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Tracking militarists’ efforts to influence U.S. foreign policy

The Democracy Agenda; Lord Black’s Day in Court; The Moral Compass Gone Awry

FEATURED ARTICLE The New Politics of Political Aid in Venezuela By Tom Barry By continuing to push its objectives through groups associated with the failed coup in Venezuela, the United States is making sure that it remains a distrusted voice in Venezuela and the rest of Latin America. A more constructive U.S. foreign policy would…

FEATURED ARTICLE

The New Politics of Political Aid in Venezuela
By Tom Barry

By continuing to push its objectives through groups associated with the failed coup in Venezuela, the United States is making sure that it remains a distrusted voice in Venezuela and the rest of Latin America. A more constructive U.S. foreign policy would include an expression of support for a country’s self-determination and use normal diplomatic channels to press views about democracy, media freedom, and human rights. Read full story.

FEATURED PROFILES

National Endowment for Democracy
The NED has been one tool used in the Bush administration’s "forward strategy of freedom," including efforts to overturn undesirable democratically elected governments.

International Republican Institute
The IRI, an arm of the National Endowment for Democracy is, according to one observer, "one more tool in the Bush administration’s arsenal for regime change by any means available."

ALSO NEW ON RIGHT WEB

Sowing Division or Making Peace?
By Jim Lobe

President George W. Bush’s recent efforts to push a two-state solution to the Israeli-Palestinian conflict and hold a regional Mideast peace conference are too little, too late. Read full story .

Right Web Profile: Conrad Black
The former media mogul was convicted in mid-July on several counts of fraud but plans to appeal; his old shareholders still want their day in court.

Right Web Profile: William Bennett
The former secretary of education and self-proclaimed "moral compass" of America, Bennett links restricting immigration to winning the "war on terror."

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Featured Profiles

On August 16, 2018, U.S. Secretary of State Mike Pompeo announced the formation of the Iran Action Group (IAG). It would “be responsible for directing, reviewing, and coordinating all aspects of the State Department’s Iran-related activity, and it will report directly to me,” he stated. Amid speculation that the Donald Trump administration was focused on…


Norm Coleman is a lobbyist for the Saudi Arabian government, chair of the Republican Jewish Coalition, and former senator from Minnesota, known for hawkish, pro-Likud, and anti-Iran foreign policy views.


The millionaire pastor of the Cornerstone Church in Texas, John Hagee argues that U.S. support for Israel will play a “a pivotal role in the second coming” of Jesus. He has also risen to new prominence during the Trump administration.


Michael Gerson, an evangelical Christian who served as a chief aide and speechwriter in the George W. Bush White House, is a conservative columnist for the Washington Post and one of Donald Trump’s harshest critics on the right, calling him an “unhinged president.”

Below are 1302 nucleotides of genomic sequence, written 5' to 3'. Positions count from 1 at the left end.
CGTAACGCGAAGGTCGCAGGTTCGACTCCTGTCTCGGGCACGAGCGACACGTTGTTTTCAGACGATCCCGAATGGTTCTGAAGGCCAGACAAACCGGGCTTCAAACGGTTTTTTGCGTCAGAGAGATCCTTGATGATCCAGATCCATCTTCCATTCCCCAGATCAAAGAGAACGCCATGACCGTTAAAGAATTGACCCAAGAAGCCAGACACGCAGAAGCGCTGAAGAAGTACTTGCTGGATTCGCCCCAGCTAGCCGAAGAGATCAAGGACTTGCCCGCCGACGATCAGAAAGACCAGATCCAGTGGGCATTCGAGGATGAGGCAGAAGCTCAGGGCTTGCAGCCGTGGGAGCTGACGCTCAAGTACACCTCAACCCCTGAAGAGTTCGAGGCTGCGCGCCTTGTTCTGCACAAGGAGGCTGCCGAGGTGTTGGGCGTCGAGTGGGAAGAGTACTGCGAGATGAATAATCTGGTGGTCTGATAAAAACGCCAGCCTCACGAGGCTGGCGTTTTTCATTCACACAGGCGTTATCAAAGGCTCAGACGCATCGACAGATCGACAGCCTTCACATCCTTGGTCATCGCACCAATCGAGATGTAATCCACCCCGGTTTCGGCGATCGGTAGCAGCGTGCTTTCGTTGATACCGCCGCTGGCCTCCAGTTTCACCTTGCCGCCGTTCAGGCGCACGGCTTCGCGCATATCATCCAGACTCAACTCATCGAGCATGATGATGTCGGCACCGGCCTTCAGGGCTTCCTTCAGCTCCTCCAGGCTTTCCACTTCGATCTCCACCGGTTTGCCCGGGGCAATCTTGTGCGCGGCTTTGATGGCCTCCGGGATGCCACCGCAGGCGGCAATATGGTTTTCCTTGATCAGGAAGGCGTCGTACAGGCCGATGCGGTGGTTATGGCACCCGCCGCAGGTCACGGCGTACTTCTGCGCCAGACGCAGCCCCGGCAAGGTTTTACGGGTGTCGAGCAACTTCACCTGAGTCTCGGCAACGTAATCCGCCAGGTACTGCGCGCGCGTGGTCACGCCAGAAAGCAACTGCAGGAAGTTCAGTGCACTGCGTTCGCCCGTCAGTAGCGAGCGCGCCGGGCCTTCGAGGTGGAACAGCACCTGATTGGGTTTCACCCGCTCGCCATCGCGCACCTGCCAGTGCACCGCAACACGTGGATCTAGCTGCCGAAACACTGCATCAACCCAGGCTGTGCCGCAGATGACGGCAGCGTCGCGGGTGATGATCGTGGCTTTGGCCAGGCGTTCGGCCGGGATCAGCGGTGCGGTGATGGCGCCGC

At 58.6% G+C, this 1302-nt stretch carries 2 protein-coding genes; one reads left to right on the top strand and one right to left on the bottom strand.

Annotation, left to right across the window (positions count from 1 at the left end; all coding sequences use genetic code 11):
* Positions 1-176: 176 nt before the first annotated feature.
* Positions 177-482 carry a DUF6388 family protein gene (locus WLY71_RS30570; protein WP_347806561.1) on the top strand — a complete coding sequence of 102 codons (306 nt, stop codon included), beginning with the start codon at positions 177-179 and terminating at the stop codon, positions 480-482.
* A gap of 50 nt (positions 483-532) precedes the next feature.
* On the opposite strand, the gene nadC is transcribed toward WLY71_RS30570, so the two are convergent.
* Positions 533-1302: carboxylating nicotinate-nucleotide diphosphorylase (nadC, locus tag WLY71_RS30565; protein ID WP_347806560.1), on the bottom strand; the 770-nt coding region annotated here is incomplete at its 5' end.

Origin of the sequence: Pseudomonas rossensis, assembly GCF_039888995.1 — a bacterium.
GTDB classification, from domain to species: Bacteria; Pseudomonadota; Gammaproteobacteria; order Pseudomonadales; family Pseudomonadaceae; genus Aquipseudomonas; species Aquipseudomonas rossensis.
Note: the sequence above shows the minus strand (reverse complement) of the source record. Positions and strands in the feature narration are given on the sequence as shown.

Robert Kagan, a cofounder of the Project for the New American Century, is a neoconservative policy pundit and historian based at the Brookings Institution.


Mira Ricardel, former weapons marketer for Boeing, is the deputy national security adviser under John Bolton. She is a well-known foreign policy hawk who has served in key positions in the administration of George W. Bush and, earlier, in the office of former Senator Robert Dole (R-KS).


Fred Fleitz left his role as chief of staff at the National Security Council under John Bolton to succeed notorious Islamophobe Frank Gaffney as president and CEO of the Center for Security Policy.


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From the Wires

Although a widespread movement has developed to fight climate change, no counterpart has emerged to take on the rising danger of nuclear disaster — yet.


U.S. supporters of Israel are in a bind: public opinion is changing; there are more actors publicly challenging Israel; and the crude, heavy-handed tactics they have successfully used in the past to silence criticism now only aggravate the situation.


As the civilian death toll from Saudi Arabia’s war in Yemen grows and the backlash against Saudi Crown Prince Mohammed bin Salman’s role in Khashoggi’s murder escalates, former Sen. Norm Coleman’s control of Republican Party campaign purse strings positions him as a key influencer of Republican congressional action, or inaction, in curtailing the increasingly aggressive and reckless actions of Saudi Arabia.


Increasingly, Turkey and Saudi Arabia are positioned as rivals, each with pretensions to Middle Eastern influence or even hegemony. It’s not clear whether they can continue to coexist without one or the other—or both—backing down. This has made it more difficult for the United States to maintain its ties with both countries.


What does President Trump’s recent nomination of retired Army General John Abizaid to become the next U.S. ambassador to Saudi Arabia signify? Next to nothing — and arguably quite a lot.


The Donald Trump administration’s handling of nuclear negotiations with Saudi Arabia promises to lay bare some realities about security issues and nuclear programs in that part of the world that the administration has refused to acknowledge.


Eminent U.S. foreign policy expert Stephen Walt’s new book critique’s the “liberal hegemony” grand strategy that has dominated U.S. foreign policy since the end of the Cold War.


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